more complicated than what I'd prefer, but in the absence of any other
suggestions, it's the only one I've come up with besides either implementing
the massive duplication or forgoing the use of DRI.

Also, I'm not sure what seems so obviously wrong to you about the translation
table idea (though I would welcome an explanation). It's defintitely a
kludge, but on the surface, it doesn't look too terrible to me as kludges go.
Jul 20 '05 #7
Steve Jorgensen (no****@nospam. nospam) writes:
I've come up with this issue in several apps now. There are things
that, from one perspective, are all handled the same, so it would be
desirable that they all be handled in the same table with some field as
a type specification. From other perspective of foreign key
relationships, however, they are different things and can't be stored in
the same table.

For example, I have a scheme for indicating mappings between dimension
records at one time period to new dimension records at another time
period. I could use one set of tables for all mappings since they all
work exactly the same way, but then I can't set up DRI between the
mapping tables and the dimension tables. If I just make separate
mapping tables for each dimension table, then I'm creating 4 new tables
per dimension table, all identical with respect to what fields they
contain, what kinds of unique constraints they have, and what
relationships they have to each other with the sole distinction that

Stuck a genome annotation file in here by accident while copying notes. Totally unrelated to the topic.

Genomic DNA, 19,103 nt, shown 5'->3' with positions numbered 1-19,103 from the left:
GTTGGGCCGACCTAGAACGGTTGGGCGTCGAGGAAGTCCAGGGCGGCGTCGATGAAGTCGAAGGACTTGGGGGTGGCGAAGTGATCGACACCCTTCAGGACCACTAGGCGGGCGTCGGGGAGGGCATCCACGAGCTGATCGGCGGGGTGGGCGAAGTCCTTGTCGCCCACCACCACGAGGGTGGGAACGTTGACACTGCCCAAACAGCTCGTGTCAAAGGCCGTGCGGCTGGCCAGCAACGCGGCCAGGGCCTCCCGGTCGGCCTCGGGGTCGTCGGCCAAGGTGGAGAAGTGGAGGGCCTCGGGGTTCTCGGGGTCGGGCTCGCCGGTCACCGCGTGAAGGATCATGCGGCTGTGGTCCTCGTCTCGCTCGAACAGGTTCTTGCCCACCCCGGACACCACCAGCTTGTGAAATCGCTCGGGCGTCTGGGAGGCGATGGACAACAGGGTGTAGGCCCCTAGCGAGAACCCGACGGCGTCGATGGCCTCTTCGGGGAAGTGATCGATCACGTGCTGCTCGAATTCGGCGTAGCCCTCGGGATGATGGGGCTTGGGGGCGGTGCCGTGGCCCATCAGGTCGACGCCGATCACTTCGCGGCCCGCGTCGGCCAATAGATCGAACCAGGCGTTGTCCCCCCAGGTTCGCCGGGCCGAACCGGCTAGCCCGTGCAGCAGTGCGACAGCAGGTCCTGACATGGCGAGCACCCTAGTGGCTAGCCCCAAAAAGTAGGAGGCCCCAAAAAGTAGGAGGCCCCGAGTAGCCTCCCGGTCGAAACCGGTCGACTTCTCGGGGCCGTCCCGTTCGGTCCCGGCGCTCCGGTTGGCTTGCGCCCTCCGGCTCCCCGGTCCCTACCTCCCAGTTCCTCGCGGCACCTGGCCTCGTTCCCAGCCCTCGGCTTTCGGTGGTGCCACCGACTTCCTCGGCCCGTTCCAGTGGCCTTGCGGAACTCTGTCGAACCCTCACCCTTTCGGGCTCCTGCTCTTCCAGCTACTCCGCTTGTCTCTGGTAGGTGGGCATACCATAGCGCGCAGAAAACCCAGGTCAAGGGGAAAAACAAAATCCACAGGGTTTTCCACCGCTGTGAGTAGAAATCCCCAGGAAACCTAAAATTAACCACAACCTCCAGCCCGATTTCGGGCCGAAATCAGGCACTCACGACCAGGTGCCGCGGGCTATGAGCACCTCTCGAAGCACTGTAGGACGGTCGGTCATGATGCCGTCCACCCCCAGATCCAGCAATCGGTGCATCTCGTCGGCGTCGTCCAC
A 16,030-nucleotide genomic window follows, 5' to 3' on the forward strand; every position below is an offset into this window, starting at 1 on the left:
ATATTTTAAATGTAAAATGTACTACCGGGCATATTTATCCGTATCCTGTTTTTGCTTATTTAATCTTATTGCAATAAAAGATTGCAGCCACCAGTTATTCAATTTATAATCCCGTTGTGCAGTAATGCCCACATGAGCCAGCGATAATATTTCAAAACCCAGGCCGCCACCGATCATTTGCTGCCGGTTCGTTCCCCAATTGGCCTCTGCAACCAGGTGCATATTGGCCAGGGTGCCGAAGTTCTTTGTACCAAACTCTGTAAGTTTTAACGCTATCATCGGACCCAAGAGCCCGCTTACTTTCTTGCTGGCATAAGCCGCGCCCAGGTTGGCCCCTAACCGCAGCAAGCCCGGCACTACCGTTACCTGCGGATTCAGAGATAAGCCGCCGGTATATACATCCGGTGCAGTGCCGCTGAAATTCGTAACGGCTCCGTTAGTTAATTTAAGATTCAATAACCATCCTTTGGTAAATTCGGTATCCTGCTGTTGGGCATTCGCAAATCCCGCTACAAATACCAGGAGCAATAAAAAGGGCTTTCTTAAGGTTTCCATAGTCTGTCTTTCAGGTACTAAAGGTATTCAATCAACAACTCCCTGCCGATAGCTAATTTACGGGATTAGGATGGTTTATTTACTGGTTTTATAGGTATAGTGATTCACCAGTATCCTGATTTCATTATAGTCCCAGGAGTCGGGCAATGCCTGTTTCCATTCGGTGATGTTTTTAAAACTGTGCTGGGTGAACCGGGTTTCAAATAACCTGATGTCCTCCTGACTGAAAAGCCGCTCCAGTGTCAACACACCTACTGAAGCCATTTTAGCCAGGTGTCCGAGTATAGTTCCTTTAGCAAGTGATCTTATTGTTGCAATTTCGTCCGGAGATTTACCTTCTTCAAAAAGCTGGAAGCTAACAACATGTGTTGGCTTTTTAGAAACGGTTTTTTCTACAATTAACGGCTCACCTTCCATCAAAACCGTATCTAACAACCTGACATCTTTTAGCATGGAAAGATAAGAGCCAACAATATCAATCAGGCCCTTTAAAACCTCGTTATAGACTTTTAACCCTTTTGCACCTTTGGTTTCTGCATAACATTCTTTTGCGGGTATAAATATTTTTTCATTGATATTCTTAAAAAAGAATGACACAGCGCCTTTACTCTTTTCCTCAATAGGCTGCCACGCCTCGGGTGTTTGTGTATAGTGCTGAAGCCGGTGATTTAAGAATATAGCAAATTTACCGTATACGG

they each map to the integer-type key of a different dimension table. I
would not look forward to doing maintenance on this schema!


I'm not at all into data warehousing, so I don't know what dimension tables
are, but it sounds to me that you have a bunch of table which are like:

CREATE TABLE entity(entityid int NOT NULL PRIMARY KEY,
entityname varchar(30) NOT NULL)

and you want to collapse them into one. Yes, I have seen this. And I
killed it when I took over that data model. You get less tables, but
you also get less flexibility. In the system I work with, we may have
over fifty such tables. But not all are equal. Suddenly there is a need
for an extra column in such a table, one is specific for the entity in
question. Not very fun if you have all in one table.

Two other drawbacks with this arrangement is when you look at a graphical
data model, you can only see that a table refers to the general entity
table, but not for which entity. And each reference requires two columns
in the referring table, whereof one is a constant column. I rather have
extra tables than superfluous tables.

Now, judging the previous thread, you seem to have a special problem
with mappings that are in the same domain, but different at different
points in time. These mappings might be worthwhile to lump into one
table, four by four so to speak. Actually, we have such an arrangement
somewhere in our data model for one specific entity. But it would be
dangerous to lump everything into this basket.

--
Erland Sommarskog, SQL Server MVP, so****@algonet. se

Books Online for SQL Server SP3 at
http://www.microsoft.com/sql/techinf...2000/books.asp
Jul 20 '05 #8